Commentary: The Environmental Anthropology of Settler Colonialism, Part II

*A commentary on Part II of our Engagement thematic series, Life on the Frontier. By Clint Carroll, University of Colorado Boulder § Settler colonial studies offers a set of analytical tools that can help make sense of environmental practices and politics—and their resulting effects on people, other-than-human animals, and landscapes. Understanding the environmental impacts of settler colonialism, […]

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Commentary: The Environmental Anthropology of Settler Colonialism, Part I

*A commentary on Part I of our Engagement thematic series, Life on the Frontier. By Zoe Todd, Carleton University § If we take seriously the work of Indigenous scholars on the Indigenous legal-governance systems of territories across what is now Canada, and if we pay close attention to the ways that Indigenous legal orders and traditions […]

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Wildlife Conservation and Settler Colonialism in the North American West

By Paul Berne Burow, Yale University § On May 3, 1933, a common brown buffalo cow gave birth to a snow-white bison calf on the National Bison Range near Moiese, Montana. A ranger noticed it during his morning rounds, and news spread rapidly. A sense of hope swept through communities of the Flathead Nation in western Montana. […]

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Reclaiming Nature? Indigenous Homeland and Oil Sands Territory

By Tara Joly, University of Aberdeen § Settler colonial relations construct the Athabasca region as extractive oil sands territory, yet the region remains homeland for Indigenous peoples, including Métis individuals. In my doctoral research, I argue that oil sands reclamation – the process of cleaning up extractive spaces by returning the land to a “productive” or […]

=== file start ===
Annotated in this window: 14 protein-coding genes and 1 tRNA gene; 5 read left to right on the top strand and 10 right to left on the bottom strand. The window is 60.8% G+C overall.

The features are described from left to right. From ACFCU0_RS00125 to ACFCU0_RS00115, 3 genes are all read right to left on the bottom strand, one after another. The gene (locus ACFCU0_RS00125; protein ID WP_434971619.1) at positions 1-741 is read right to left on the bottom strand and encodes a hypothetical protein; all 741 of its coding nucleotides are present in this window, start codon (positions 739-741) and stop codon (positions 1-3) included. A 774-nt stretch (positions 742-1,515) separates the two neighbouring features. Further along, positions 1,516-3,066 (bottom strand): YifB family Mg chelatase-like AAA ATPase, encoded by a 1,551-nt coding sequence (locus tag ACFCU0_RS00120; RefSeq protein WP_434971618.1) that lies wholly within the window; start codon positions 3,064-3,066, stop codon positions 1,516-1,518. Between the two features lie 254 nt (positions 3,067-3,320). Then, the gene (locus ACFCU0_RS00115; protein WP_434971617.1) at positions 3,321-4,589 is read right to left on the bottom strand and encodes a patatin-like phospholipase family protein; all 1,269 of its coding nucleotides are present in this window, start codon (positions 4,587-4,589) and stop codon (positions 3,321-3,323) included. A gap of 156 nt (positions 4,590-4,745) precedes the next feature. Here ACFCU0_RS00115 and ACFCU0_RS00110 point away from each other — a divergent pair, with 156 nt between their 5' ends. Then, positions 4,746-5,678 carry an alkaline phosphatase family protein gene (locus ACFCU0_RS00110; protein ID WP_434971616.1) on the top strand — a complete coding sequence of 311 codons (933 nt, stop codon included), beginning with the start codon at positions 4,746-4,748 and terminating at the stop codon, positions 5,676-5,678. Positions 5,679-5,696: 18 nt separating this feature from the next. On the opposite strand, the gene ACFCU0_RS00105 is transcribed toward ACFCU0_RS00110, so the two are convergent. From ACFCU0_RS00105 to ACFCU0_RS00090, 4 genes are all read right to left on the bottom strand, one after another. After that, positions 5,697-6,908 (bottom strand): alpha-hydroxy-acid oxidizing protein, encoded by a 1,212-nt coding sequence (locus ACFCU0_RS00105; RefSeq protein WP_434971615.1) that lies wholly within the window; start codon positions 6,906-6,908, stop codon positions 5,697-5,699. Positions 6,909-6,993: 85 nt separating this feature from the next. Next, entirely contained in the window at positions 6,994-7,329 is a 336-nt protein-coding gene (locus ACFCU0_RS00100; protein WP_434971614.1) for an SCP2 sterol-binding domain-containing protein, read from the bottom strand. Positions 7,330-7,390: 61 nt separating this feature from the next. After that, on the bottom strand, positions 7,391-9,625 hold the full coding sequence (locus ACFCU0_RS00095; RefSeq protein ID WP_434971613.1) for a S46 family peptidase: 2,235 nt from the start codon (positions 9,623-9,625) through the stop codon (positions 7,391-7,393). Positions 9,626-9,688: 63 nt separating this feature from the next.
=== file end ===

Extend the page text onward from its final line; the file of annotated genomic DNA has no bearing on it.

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Building Out the Rat: Animal Intimacies and Prophylactic Settlement in 1920s South Africa

By Branwyn Polykett, University of Cambridge § In the years between the two world wars another global war was declared, the war on the rat. The rat was a stray organic glitch in the logistics of imperial modernity, insinuating itself onto ships, transmitting infectious disease along trade routes, displacing local rodents, disrupting local ecologies and destroying crops […]

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The Limits of Environmentalism at Earth’s End: Reindeer Eradication and the Heritage of Hunting in the Sub-Antarctic

By James J. A. Blair, Brooklyn College, City University of New York (CUNY) § In the Arctic Circle, a Russian public health plan to cull hundreds of thousands of reindeer—in order to cleanse the landscape of anthrax-carrying bacteria—has triggered tense debate among policymakers, scientists and indigenous Nenet reindeer herders. The Nenets are refusing to allow the […]

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